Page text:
One player who is on offensive line coordinator Mike Tice's radar is Levi Horn. Horn was an undrafted free agent last year and spent the season on the practice squad. The team increased his pay late last season and the coaches have mentioned him as a possible contributor next year. He's worth watching in training camp to see if he can earn the starting gig at left guard.

What makes the most sense for Chicago would be to sign a top-tier guard in free agency. The market is loaded with talent. The front office could use the money it saved by cutting Tommie Harris and restructuring Julius Peppers' contract and spend it on an interior mauler. The addition of such a player would go a long way toward solidifying the front five.

Center

Olin Kreutz is in the twilight of his career and probably only has few more good years in him. He's currently a free agent but all signs point to him returning next year. While his production has slipped some, he's still a quality veteran. PFF ranked his pass blocking performance last season the ninth best of any center in the league.

His presence in the middle will be a stabilizing force for a group in transition. The lockout has wasted valuable time for the coaching staff to iron out the starting front five, so having a veteran like Kreutz in the middle will prove highly valuable.

Right guard


G Roberto Garza
David J. Phillip/US Presswire

Roberto Garza is another cagy veteran who will provide needed stability. He's been a starter in Chicago for the past six years, yet his production is dropping. PFF ranked Garza's pass blocking efficiency the 17th worst of any guard in the NFL in 2010. He isn't the best blocker on the team and can get eaten up by bigger defenders. Yet the team doesn't have many other options and will likely count on his experience for at least one more season.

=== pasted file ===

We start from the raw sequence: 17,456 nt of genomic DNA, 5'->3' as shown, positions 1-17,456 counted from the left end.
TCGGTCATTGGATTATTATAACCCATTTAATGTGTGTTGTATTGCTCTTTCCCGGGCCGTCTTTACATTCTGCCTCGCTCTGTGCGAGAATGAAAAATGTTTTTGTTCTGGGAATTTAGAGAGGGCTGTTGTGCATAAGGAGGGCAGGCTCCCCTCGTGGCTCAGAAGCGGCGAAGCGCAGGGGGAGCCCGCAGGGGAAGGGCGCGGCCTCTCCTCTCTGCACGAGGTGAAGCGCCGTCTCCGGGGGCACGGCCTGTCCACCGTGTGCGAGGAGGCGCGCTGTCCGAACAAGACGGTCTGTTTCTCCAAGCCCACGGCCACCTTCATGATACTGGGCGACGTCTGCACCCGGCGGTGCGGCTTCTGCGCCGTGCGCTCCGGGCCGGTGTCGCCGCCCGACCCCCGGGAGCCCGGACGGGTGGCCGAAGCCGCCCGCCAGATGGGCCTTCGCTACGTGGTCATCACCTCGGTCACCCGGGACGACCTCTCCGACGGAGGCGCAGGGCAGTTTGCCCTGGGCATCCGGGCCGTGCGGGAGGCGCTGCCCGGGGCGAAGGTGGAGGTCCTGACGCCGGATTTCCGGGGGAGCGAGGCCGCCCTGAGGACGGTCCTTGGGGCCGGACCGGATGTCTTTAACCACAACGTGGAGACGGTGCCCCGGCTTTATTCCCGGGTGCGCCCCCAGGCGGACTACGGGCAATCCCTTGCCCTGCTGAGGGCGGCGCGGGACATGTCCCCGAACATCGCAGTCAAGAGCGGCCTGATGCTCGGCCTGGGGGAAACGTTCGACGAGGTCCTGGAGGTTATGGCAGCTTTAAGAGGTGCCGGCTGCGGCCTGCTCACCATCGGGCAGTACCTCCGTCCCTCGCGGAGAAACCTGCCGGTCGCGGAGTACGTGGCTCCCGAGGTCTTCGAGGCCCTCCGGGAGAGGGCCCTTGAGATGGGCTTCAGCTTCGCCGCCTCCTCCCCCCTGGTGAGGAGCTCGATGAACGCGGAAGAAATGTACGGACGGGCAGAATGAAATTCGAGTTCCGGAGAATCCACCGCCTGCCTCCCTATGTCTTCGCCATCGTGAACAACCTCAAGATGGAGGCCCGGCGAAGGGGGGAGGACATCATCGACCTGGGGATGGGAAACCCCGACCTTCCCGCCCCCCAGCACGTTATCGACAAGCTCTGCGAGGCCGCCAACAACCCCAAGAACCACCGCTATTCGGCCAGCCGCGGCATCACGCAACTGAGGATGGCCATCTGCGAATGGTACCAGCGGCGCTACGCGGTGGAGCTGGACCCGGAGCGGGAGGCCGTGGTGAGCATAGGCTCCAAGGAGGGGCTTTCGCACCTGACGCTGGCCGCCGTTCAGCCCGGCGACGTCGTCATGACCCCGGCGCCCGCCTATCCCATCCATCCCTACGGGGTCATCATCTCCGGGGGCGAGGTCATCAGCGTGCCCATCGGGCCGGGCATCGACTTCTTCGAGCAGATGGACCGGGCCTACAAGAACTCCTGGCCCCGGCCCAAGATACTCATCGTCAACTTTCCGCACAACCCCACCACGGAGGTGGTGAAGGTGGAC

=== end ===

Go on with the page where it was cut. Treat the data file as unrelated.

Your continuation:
Right tackle

The starter at right tackle will be decided based on who is chosen to start at left tackle. The team could drop Carimi in right away and keep him there for years to come. Yet he's never played on the right side. Slotting him in at a new position without the luxury of offseason training activities and minicamps, as well as the possibility of a truncated training camp, could set him up for a rough rookie season.

The team might be best served keeping Webb on the right side. If he can continue to progress, he could turn into a quality player. He's still young and has the size and quickness to perform at a high level. Again, the lockout severely hurts Webb, as the time he's missing could have been used to sharpen up his skills. If all else fails, the team could start Williams at right tackle, where he played in 2009.


With the offense heading into its second year under coordinator Mike Martz, the time coaches and player have been forced to stay apart is greatly hindering this group's progress. Of all the units on the team, the offensive line is the one that could unravel due to the lockout. The front five gave up 56 sacks last year, the most in the league. If that number is unable to improve due to the work stoppage, it's very unlikely the offense, specifically quarterback Jay Cutler, will be able to take the next step.